Eco-Travel: What is LEED Certification?

in Ecotourism, Green Travel

If you’re a frugal eco-traveler, chances are you’ve seen the label “LEED certified” on various hotels, restaurants, transportation systems, museums, residential structures and sports stadiums. I always knew this was something that should impress me, but until lately, I didn’t really understand everything that LEED certification entails. If you’re curious like I was, here is a quick overview of what is involved in obtaining and maintaining a LEED certification.

What does LEED stand for?

LEED stands for “leadership in energy and environmental design.”

When was the certification system developed and by what organization?

The initial certification system was developed by the U.S. Green Building Council (USGBC) in March, 2000. Since then, various specific certifications have been developed for different types of buildings and initiatives. These rating systems are developed through a consensus-based process led by LEED committees. LEED committee members are a diverse group of people involved in the building and construction community who volunteer their time to develop the certification processes.

The Tesoro Corporation Headquarters in San Antonio is a LEED certified structure.

What does LEED certification measure?

The LEED certification encompasses all aspects of a building, including environment, design, infrastructure, plumbing, electricity, etc. Some of the most important elements it measures are (for all categories, see the LEED site):

  • Sustainability of the construction site— discouraging construction on previously undeveloped land, seeking to minimize a structure’s impact on ecosystems and waterways, and encouraging regionally appropriate landscaping.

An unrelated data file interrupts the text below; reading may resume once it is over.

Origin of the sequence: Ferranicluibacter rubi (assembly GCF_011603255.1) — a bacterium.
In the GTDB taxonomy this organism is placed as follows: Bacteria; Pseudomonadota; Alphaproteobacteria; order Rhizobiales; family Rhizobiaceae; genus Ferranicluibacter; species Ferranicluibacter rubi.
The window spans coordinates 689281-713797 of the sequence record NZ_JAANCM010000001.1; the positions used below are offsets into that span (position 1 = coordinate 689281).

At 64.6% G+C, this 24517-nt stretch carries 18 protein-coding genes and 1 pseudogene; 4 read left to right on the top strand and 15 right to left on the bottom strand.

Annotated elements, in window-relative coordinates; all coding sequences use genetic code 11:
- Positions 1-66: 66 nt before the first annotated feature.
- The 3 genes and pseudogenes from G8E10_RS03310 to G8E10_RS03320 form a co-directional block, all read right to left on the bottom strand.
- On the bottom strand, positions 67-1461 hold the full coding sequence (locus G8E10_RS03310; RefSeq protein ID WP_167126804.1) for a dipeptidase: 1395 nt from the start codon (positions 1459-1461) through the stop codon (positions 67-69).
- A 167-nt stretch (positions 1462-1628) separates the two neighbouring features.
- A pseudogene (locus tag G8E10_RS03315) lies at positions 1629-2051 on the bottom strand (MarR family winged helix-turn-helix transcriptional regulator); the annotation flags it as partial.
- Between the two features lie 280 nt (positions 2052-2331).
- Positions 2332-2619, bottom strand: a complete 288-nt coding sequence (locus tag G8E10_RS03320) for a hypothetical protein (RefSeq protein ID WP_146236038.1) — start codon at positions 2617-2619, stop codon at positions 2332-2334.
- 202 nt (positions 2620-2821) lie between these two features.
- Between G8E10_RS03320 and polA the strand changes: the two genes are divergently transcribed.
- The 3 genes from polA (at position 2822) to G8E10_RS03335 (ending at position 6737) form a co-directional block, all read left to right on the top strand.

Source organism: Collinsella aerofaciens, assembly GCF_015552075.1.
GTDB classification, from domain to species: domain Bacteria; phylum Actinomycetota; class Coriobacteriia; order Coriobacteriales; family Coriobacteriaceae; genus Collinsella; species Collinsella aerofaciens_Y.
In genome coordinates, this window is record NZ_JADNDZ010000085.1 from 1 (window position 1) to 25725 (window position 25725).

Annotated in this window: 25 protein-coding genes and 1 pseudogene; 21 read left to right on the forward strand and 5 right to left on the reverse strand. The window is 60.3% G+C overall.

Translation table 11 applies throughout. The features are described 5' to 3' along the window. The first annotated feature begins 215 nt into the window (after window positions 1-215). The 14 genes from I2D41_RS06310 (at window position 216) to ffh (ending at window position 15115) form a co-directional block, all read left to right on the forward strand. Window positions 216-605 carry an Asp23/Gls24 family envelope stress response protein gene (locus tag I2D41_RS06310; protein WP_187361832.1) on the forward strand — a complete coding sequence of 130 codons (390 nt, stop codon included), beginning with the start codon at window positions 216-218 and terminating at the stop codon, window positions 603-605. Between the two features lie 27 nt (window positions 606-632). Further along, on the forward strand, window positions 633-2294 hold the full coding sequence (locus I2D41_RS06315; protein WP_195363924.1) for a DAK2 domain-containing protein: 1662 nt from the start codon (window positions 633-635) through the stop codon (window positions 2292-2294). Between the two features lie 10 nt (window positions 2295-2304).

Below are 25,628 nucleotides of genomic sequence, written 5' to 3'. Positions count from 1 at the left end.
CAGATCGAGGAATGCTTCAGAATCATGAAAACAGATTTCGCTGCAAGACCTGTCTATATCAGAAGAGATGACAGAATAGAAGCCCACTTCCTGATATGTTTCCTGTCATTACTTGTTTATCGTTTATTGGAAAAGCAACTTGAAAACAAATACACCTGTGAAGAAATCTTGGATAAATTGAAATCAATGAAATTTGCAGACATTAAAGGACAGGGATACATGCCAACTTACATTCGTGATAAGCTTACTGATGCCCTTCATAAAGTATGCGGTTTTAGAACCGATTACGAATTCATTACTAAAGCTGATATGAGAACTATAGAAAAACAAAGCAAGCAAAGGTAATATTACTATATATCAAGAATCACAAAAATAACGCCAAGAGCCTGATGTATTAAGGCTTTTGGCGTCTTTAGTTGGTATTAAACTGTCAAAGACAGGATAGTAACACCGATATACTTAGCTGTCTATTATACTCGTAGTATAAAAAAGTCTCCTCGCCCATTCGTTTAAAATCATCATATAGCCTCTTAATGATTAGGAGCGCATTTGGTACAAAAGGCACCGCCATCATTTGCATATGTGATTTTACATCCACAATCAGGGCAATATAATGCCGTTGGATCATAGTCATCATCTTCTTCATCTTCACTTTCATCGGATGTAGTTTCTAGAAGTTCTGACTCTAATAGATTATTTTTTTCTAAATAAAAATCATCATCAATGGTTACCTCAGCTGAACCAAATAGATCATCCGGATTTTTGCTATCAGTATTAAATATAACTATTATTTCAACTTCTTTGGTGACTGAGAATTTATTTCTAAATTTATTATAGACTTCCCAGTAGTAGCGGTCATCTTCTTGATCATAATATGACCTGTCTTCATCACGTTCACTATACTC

• Water efficiency— encouraging smarter use of water, both inside and outside the structure. This is typically accomplished through efficient appliances, fixtures and fittings inside and water-conscious landscaping.
  • Energy and atmosphere—encouraging the use of energy-wise strategies such as energy use monitoring, efficient design and construction, efficient appliances, systems and lighting, the use of renewable and clean sources of energy generated on-site or off-site.
  • Materials and resources— encouraging the selection of sustainably grown, harvested, produced and transported products and materials; promoting waste reduction as well as reuse and recycling.
  • Quality of indoor environment— promoting strategies that improve indoor air quality, provide access to natural daylight, and improve acoustics.
  • Awareness and education— encouraging home builders and real estate professionals to provide homeowners, tenants and building managers with the education and tools they need to understand what makes their home green and how to make the most of those features.
  • Design innovation— rewarding projects that include a LEED Accredited Professional on the team to ensure a holistic, integrated approach to the design and construction process.

What are the different levels of LEED certification?

The LEED rating system currently has four levels of certification (listed from least to most rigorous): Certified, Silver, Gold and Platinum. These levels correspond to the number of credits accrued in five categories: sustainable sites, water efficiency, energy and atmosphere, materials and resources and indoor environmental quality.

Once a structure is LEED certified, is that the end of the process?

No; once a building receives LEED certification, it must maintain its credentials through a variety of tests and building updates each year. Any addition or change made to the building must conform to the level of LEED certification previously awarded.

What else should I know about LEED certified buildings?

Firms and building owners invest a large amount of time and money making sure their structures represent the very best in terms of sustainability and design. Why not reward these businesses with your patronage when you travel? These businesses should be easy to spot, since most feature their LEED certification level in their marketing materials.



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